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Walking: Its Never Too Late to Lose Weight!
How did a thin person like me become overweight? My mother had probable Alzheimer's disease and I was her caregiver for nine years. During this time she lost the ability to read, understand television, converse with others, and the ability to speak. Eating was the only thing that gave her pleasure.
To give her some quality of life I took her out to lunch every Wednesday and cooked a gourmet meal for her every Sunday. Slowly but surely, I put on extra pounds. Though I had to buy larger clothes, I wasn't aware of my weight gain, and continued to think of myself as thin.
Looking back, I realize I was so busy caring for my mother that I forgot to take care of myself. After she died I still didn't take care of myself because I was grieving. But the day came when I stepped out of the shower, looked in the mirror, and gasped.
Who was this person?
When I went for my annual physical exam my doctor told me that tests showed a slight increase in my blood sugar level. She cautioned me about becoming a late onset diabetic and said I could avoid this by shedding a few pounds. "The next time you see me I'll be thinner," I declared.
I bought some walking shoes, a pedometer, and jined a health club. In the evenings I walked in my neighborhood. A year and a half later I was back to my college weight and clothing size. My blood sugar was normal, I had renewed energy, and could out-walk people half my age. Now my goal is to maintain a healthy weight.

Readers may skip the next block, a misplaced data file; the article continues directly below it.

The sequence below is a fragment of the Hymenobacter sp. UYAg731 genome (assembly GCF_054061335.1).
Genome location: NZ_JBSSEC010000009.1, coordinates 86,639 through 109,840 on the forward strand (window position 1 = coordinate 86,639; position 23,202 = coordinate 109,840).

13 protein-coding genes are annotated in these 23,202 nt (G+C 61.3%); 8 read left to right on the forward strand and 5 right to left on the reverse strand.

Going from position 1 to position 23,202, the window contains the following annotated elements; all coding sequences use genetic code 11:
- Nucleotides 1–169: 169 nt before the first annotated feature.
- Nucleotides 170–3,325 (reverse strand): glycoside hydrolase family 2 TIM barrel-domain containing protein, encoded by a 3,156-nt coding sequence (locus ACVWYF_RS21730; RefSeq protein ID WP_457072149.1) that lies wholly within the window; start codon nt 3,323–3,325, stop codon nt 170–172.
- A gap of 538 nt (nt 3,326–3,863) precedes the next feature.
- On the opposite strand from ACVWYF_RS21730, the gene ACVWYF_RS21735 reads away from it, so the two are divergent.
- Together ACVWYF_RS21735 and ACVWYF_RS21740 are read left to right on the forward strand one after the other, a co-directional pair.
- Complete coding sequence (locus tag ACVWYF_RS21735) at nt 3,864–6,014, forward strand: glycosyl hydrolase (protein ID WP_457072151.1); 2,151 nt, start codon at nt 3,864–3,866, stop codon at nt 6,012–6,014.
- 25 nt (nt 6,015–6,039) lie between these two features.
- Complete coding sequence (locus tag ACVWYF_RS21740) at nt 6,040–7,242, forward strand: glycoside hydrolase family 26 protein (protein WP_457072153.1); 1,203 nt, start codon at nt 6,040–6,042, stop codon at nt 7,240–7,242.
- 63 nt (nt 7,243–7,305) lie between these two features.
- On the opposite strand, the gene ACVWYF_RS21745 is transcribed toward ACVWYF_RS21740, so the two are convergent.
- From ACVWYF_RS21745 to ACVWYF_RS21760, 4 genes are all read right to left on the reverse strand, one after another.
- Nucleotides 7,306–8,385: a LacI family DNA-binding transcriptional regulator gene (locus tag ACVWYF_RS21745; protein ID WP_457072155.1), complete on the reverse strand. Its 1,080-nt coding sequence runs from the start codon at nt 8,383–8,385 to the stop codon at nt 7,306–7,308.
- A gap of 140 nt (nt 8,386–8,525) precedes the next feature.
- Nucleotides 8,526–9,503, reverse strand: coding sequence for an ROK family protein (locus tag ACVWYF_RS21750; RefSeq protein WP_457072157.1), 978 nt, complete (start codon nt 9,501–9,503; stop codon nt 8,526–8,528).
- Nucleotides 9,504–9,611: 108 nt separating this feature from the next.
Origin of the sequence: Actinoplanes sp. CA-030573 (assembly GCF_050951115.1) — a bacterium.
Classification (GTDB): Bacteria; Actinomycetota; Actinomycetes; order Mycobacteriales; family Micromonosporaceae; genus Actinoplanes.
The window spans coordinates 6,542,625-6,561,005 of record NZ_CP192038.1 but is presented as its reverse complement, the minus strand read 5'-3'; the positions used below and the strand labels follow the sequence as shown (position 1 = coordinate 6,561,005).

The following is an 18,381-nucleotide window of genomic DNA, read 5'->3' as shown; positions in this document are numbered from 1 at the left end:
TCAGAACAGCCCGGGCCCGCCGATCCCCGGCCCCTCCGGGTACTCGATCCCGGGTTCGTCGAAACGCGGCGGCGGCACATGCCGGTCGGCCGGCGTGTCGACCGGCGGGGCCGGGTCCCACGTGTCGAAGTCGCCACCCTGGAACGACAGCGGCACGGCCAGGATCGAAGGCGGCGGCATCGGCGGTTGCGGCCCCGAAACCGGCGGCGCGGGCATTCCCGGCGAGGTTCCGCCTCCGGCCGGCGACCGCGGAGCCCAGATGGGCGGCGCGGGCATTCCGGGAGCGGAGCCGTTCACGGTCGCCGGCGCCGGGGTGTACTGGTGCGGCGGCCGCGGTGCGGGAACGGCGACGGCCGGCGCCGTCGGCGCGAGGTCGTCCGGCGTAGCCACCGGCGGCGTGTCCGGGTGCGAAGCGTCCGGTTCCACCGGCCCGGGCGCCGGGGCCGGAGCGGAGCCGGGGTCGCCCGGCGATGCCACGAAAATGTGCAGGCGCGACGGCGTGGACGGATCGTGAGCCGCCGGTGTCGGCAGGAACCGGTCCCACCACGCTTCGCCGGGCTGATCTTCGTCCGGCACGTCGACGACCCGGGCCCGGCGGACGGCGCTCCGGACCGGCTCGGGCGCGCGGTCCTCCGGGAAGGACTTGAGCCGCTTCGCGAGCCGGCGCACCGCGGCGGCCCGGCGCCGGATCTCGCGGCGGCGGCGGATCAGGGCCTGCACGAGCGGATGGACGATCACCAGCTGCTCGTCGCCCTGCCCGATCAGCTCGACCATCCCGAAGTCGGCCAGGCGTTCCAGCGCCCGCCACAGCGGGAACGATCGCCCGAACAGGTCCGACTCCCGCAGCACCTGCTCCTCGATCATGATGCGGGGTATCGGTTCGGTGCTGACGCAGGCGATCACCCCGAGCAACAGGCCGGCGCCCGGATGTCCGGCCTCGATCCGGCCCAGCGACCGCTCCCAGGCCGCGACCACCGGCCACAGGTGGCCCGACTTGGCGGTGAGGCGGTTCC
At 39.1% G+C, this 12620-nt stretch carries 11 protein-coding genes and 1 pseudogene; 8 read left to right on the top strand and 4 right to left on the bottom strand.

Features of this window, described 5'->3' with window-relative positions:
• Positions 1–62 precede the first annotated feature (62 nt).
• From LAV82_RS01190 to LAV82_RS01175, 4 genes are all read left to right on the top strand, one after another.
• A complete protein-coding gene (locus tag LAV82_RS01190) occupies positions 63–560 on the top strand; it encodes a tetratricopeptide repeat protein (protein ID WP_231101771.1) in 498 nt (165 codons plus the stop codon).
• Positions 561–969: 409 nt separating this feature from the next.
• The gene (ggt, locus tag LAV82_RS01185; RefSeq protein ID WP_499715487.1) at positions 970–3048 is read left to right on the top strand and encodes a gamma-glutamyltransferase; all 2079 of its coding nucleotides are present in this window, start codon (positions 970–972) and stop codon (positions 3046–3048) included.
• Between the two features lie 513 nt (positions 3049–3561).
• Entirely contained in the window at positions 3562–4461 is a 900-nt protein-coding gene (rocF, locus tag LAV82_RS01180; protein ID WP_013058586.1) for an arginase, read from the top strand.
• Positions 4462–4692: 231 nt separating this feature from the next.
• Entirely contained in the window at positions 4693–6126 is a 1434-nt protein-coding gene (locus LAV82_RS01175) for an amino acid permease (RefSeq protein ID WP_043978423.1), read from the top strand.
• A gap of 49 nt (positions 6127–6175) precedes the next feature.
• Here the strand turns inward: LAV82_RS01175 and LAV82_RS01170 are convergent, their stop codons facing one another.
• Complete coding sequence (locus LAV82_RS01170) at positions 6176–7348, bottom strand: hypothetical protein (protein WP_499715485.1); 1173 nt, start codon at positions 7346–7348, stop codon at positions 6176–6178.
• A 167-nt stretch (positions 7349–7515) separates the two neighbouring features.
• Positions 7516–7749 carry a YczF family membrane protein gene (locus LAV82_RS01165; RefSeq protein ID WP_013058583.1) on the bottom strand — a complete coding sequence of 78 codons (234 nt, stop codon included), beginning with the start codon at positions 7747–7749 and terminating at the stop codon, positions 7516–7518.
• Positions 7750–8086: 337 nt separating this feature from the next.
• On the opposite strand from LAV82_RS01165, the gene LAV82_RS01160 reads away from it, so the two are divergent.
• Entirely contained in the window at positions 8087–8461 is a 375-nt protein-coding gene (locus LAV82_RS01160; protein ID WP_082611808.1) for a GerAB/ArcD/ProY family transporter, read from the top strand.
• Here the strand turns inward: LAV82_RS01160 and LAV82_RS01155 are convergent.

I walk 10,000 steps a day, which is about fve miles. On snowy or rainy days I walk around the center island in my kitchen, inside at a local mall, or every grocery store aisle. Instead of piling thngs on the bottom step to take upstairs, I look for excuses to climb stairs.
Sometimes I don't get in 10,000 steps a day and when this happens I don't punish myself. I just walk more the next day.
In addition to my daily walking. I cut my protein intake, ate more fruit, vegetables, and fiber, and cut portion sizes. I'm 5' 5 1/2" inches tall, flucuate between 115-117 pounds, and have a Body Mass Index (weight adjusted for sex, height, and age) of 19 - an excellent number.
Daily walks help me to prevent diabetes, maintain a normal blood pressure, reduce the risks of heart attack and colon cancer, and slow bone loss. Walking can do the same for you. If you haven't been physically active lately, get a medical checkup before you start walking. No matter how old you are, it's never too late to lose the weight!
Copyright 2005 by Harriet Hodgson. To learn more about her work go to www.harriethodgson.com
Harriet Hodgson has been a nonfiction writer for 26 years and is a member of the Association of Health Care Journalists. A member of Mayo Clinic's Action on Obestity Task Force, she continues to write health recourses for chidlren and adults. Her latest book, Smiling Through Your Tears: Anticipating Grief, co-authored by Dr. Lois Krahn, is available on amazon.com by entering the title or her name. Hodgson is hard at work on her next book, Doctor in the House: An Inside Look at Medical Marriage.
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